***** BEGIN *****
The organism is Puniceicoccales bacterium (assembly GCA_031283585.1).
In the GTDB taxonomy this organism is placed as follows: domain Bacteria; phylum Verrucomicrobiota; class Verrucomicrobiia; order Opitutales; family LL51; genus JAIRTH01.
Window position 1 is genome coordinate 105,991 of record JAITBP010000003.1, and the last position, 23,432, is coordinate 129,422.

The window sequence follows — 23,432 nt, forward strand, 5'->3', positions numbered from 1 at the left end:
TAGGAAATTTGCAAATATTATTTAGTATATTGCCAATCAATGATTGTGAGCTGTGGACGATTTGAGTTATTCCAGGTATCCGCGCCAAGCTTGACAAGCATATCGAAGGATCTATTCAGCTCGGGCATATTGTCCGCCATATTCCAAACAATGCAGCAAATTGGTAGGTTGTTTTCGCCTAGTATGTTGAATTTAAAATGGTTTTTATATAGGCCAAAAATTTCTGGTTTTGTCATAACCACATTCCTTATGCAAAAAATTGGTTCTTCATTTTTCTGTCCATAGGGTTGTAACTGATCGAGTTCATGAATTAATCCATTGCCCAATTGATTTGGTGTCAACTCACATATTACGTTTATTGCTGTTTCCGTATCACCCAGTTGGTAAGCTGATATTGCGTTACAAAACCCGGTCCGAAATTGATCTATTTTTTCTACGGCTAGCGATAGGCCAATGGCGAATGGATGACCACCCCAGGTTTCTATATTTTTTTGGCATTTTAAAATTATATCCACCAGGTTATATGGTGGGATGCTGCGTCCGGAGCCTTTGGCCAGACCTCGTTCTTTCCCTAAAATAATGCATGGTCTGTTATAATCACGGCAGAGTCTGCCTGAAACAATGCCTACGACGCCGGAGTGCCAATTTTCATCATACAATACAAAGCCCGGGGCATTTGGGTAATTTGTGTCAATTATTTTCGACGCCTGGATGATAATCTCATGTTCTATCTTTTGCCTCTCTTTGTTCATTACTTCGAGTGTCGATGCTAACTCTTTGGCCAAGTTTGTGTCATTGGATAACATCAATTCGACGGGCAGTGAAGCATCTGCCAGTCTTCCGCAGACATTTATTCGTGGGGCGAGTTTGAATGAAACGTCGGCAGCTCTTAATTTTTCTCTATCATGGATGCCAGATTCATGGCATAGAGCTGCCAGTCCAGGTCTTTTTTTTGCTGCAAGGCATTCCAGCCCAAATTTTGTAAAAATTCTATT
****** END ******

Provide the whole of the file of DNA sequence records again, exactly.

The organism is Puniceicoccales bacterium (assembly GCA_031283585.1).
In the GTDB taxonomy this organism is placed as follows: domain Bacteria; phylum Verrucomicrobiota; class Verrucomicrobiia; order Opitutales; family LL51; genus JAIRTH01.
Window position 1 is genome coordinate 105,991 of record JAITBP010000003.1, and the last position, 23,432, is coordinate 129,422.

The window sequence follows — 23,432 nt, forward strand, 5'->3', positions numbered from 1 at the left end:
TAGGAAATTTGCAAATATTATTTAGTATATTGCCAATCAATGATTGTGAGCTGTGGACGATTTGAGTTATTCCAGGTATCCGCGCCAAGCTTGACAAGCATATCGAAGGATCTATTCAGCTCGGGCATATTGTCCGCCATATTCCAAACAATGCAGCAAATTGGTAGGTTGTTTTCGCCTAGTATGTTGAATTTAAAATGGTTTTTATATAGGCCAAAAATTTCTGGTTTTGTCATAACCACATTCCTTATGCAAAAAATTGGTTCTTCATTTTTCTGTCCATAGGGTTGTAACTGATCGAGTTCATGAATTAATCCATTGCCCAATTGATTTGGTGTCAACTCACATATTACGTTTATTGCTGTTTCCGTATCACCCAGTTGGTAAGCTGATATTGCGTTACAAAACCCGGTCCGAAATTGATCTATTTTTTCTACGGCTAGCGATAGGCCAATGGCGAATGGATGACCACCCCAGGTTTCTATATTTTTTTGGCATTTTAAAATTATATCCACCAGGTTATATGGTGGGATGCTGCGTCCGGAGCCTTTGGCCAGACCTCGTTCTTTCCCTAAAATAATGCATGGTCTGTTATAATCACGGCAGAGTCTGCCTGAAACAATGCCTACGACGCCGGAGTGCCAATTTTCATCATACAATACAAAGCCCGGGGCATTTGGGTAATTTGTGTCAATTATTTTCGACGCCTGGATGATAATCTCATGTTCTATCTTTTGCCTCTCTTTGTTCATTACTTCGAGTGTCGATGCTAACTCTTTGGCCAAGTTTGTGTCATTGGATAACATCAATTCGACGGGCAGTGAAGCATCTGCCAGTCTTCCGCAGACATTTATTCGTGGGGCGAGTTTGAATGAAACGTCGGCAGCTCTTAATTTTTCTCTATCATGGATGCCAGATTCATGGCATAGAGCTGCCAGTCCAGGTCTTTTTTTTGCTGCAAGGCATTCCAGCCCAAATTTTGTAAAAATTCTATT